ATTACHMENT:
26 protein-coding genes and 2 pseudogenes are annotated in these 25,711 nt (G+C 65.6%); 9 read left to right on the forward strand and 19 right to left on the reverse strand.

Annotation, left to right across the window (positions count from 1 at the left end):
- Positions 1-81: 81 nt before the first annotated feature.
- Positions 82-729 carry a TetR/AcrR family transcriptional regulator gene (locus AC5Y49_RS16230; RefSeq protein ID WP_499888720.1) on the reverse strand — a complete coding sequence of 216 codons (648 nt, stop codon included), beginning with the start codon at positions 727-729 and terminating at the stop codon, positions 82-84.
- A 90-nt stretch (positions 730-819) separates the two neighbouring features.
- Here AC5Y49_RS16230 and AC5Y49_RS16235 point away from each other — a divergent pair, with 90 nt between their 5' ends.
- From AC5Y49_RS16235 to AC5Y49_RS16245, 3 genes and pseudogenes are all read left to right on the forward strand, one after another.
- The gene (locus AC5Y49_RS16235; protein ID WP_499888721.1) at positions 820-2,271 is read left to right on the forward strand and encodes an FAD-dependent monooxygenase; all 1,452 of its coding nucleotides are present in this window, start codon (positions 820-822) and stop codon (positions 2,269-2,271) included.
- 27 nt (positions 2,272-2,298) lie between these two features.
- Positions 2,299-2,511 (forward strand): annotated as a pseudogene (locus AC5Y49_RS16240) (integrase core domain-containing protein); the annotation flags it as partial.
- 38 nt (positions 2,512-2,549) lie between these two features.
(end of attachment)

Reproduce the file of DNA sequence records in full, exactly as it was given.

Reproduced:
26 protein-coding genes and 2 pseudogenes are annotated in these 25,711 nt (G+C 65.6%); 9 read left to right on the forward strand and 19 right to left on the reverse strand.

Annotation, left to right across the window (positions count from 1 at the left end):
- Positions 1-81: 81 nt before the first annotated feature.
- Positions 82-729 carry a TetR/AcrR family transcriptional regulator gene (locus AC5Y49_RS16230; RefSeq protein ID WP_499888720.1) on the reverse strand — a complete coding sequence of 216 codons (648 nt, stop codon included), beginning with the start codon at positions 727-729 and terminating at the stop codon, positions 82-84.
- A 90-nt stretch (positions 730-819) separates the two neighbouring features.
- Here AC5Y49_RS16230 and AC5Y49_RS16235 point away from each other — a divergent pair, with 90 nt between their 5' ends.
- From AC5Y49_RS16235 to AC5Y49_RS16245, 3 genes and pseudogenes are all read left to right on the forward strand, one after another.
- The gene (locus AC5Y49_RS16235; protein ID WP_499888721.1) at positions 820-2,271 is read left to right on the forward strand and encodes an FAD-dependent monooxygenase; all 1,452 of its coding nucleotides are present in this window, start codon (positions 820-822) and stop codon (positions 2,269-2,271) included.
- 27 nt (positions 2,272-2,298) lie between these two features.
- Positions 2,299-2,511 (forward strand): annotated as a pseudogene (locus AC5Y49_RS16240) (integrase core domain-containing protein); the annotation flags it as partial.
- 38 nt (positions 2,512-2,549) lie between these two features.